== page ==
Review: Pokemon Dream Radar
Title: Pokémon Dream Radar
Platform: 3DS eShop
Developer: Creatures Inc
Tagline: Catch Pokémon in your living room, using 3DS’ cameras
Family Friendly: Click here for more information.
Verdict: Gotta Be A Fan
Nintendo is inching Pokémon forward at a Magcargo’s pace, layering in plenty of mini-games and side-quests into each new installment, rather than really attacking the game’s core. The add-ons are always unexpected (make a movie! do dress up! harvest berries!), and each game always seems just a little better than the one before, but it’s frustrating to see the franchise evolving so slowly. The latest duo – Pokémon Black Version 2 and Pokémon White Version 2 – continues the trend with a new side-game you didn’t expect, Pokémon Dream Radar: a separately downloadable, purchasable eShop app that interacts with Black 2 / White 2.
Pokémon Dream Radar turns your surroundings into a 360-degree augmented reality Pokémon hunt. The basic concept is that you use your 3DS to scan the room around you, capturing Pokémon by shooting at them. (Hey, it’s not any more violent than the dog-fighting they’re used to.) The Pokémon scientist walking you through Dream Radar will make upgrades available to enhance your radar/beam’s functionality as you continue to play. When you capture a critter or find an item, it goes into a holding area for transport into your copy of Black 2 or White 2.
Which all sounds exceptionally awesome, like you’ll see a Pikachu hopping around on your couch and ZAP you’ll catch ‘im. But that’s not how it works. Instead you’re shooting at clouds, which explode into orbs. And, no doubt bowing to concerns raised about previous 360-degree AR shooting games, it’s not even throwing a 3-D image of your room filled with pink clouds. About one cloud in ten reveals a mega-orb, which is where Pokémon and items can be found. Naturally, you have to shoot down the orb by ramming the A button as quickly as possible while keeping the 3DS focused on the moving ball. It’s just not fun. It’s tedious and ugly when it should be surprising and cute.
To make the process even more annoying, Dream Radar has a play timer on it. Once you shoot down your allotment of clouds, you have to wait a couple of minutes for the cloud stock to refill. You can spend Play Coins to instantly maximize the clouds again, but the game allows that only a few times per day. The come-back-later approach might make more sense if the visuals were more suitably Poké-mazing. As is, you need some time for the hidden Pokémon to creep back out from under your couch. But when all you see is clouds and orbs, it’s just another log for the disappointment fire.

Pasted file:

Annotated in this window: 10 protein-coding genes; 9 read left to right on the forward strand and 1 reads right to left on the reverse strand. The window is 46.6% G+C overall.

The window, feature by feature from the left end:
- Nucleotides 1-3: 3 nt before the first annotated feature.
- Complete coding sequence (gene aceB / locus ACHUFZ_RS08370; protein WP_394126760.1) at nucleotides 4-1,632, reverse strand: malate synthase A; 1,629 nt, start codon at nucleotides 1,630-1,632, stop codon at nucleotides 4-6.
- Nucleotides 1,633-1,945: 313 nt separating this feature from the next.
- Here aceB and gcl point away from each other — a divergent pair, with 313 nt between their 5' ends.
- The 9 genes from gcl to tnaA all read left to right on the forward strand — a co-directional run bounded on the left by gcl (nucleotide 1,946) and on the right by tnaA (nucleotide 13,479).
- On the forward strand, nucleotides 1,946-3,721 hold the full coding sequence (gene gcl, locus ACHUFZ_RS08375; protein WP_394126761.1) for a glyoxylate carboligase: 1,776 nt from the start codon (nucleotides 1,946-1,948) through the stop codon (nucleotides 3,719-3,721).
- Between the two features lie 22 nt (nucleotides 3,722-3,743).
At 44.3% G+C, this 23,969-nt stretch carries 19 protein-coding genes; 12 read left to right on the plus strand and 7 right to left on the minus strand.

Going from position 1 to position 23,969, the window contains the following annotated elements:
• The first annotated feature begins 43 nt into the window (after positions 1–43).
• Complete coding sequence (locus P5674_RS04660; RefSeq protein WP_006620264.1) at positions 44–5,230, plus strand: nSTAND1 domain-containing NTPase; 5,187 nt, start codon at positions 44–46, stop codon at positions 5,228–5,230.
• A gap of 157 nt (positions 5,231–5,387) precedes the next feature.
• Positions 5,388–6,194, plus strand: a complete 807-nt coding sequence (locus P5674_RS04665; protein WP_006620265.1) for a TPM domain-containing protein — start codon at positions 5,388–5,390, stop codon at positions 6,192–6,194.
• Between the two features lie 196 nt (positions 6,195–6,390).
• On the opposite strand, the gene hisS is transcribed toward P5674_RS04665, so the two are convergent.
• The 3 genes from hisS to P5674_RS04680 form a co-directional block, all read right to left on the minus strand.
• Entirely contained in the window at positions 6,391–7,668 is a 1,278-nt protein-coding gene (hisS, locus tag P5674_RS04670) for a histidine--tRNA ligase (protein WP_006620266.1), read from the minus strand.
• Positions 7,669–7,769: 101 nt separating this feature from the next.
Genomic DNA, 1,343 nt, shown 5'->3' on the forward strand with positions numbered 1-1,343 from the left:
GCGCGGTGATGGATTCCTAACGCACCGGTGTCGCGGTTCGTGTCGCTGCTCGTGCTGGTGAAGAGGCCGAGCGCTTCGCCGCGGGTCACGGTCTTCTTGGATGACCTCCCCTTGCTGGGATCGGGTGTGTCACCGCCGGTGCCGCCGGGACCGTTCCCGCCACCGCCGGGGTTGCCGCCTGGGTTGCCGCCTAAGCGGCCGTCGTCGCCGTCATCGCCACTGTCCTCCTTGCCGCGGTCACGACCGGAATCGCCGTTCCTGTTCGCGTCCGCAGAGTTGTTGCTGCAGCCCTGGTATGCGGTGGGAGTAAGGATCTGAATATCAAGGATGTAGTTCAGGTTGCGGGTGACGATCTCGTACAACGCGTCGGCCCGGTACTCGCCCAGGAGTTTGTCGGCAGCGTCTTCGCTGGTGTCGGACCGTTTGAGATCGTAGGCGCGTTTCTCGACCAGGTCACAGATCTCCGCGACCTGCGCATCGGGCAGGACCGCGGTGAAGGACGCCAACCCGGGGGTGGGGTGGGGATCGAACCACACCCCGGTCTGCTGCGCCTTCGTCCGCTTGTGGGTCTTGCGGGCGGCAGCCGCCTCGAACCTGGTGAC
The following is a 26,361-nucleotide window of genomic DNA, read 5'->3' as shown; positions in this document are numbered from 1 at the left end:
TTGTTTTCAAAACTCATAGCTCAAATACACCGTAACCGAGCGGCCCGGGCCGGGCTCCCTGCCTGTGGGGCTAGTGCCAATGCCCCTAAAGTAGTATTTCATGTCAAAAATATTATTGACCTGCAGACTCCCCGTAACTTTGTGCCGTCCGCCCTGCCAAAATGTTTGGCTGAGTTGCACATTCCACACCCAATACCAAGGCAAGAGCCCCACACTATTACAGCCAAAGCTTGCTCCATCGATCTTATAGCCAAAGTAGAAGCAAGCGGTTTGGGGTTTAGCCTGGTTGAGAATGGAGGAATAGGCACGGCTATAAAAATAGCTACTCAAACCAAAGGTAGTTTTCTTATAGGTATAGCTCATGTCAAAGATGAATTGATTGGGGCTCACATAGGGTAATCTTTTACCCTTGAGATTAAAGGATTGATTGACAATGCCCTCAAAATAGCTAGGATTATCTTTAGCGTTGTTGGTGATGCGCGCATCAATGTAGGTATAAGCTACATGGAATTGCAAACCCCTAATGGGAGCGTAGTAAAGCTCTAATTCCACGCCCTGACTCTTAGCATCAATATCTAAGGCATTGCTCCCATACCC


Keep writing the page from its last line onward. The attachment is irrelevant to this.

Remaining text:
However, as the official screenshot shows, there are a few select situations where you actually see animated Pokémon dive-bombing your furniture. After you’ve given the game some time, your anime scientist host will announce she has special radar equipment designed to flush out one of three ultra-rare beasts. There’s no point saving this for a spoiler: the three Pokémon are the Therian Formes of Tornadus, Landorus and Thundurus. Previously, these three rare gems physically resembled Japanese weather gods, but the Therian Formes give each a more bestial appearance.
Giant Bird Tornadus arrived in my Black 2 at level 20. The transfer process is simple. As long as Black 2 or White 2 is loaded, Dream Radar will send the data over, and the prizes will appear directly in your PC Box or item inventory.
Don’t get too excited about the potential for mining Pokémon, as Dream Radar only makes a pathetic handful of Pokémon available to catch (although Nintendo could certainly issue updates to make additional breeds show up.) Sure, that Tornadus is great, but I had to burn through four Riolus and half a dozen Leppa Berries to get to it.
Naturally, Pokémon Dream Radar is the only way to see the Therian Formes of these brutes, and £2.69 in the eShop ($2.99) isn’t going to break anybody’s bank if you absolutely need an easy, grind-y way to secure rare Pokémon. If you plug one of the other DS Pokémon games in, Dream Radar will “see” it and give you a chance to catch one of the rarer legendaries associated with each cart (like Lugia from Pokémon SoulSilver). That is a nice plus, but, again, the shooting gallery cloud stuff just isn’t fun.
You have to be a fan to want Pokémon Dream Radar. And more than that, you have to be a fan that owns Pokemon Black 2 or Pokemon White 2. Which is fine, we Pokémon die-hards live for the thrill of collecting rare monsters, and of course we own the latest release. It just stinks that Dream Radar could not deliver a more compelling experience that integrates Pokémon into our world.
- Only source for several rare Pokémon types
- Easy transfer to Black 2 / White 2
- Downloadable app means it’s always available for a quick hunt
- You’re shooting clouds, not catching Pokémon
- Shooting gallery gameplay is not fun
- Not a lot of Pokémon to catch in the first place!
Kids will dig bouncing the 3DS around to catch Pokémon, but the time-limited gameplay will frustrate them. Plus they may wonder what’s up with this cloud business. There is no questionable content because there’s very little content to begin with. Keep your room clean, though.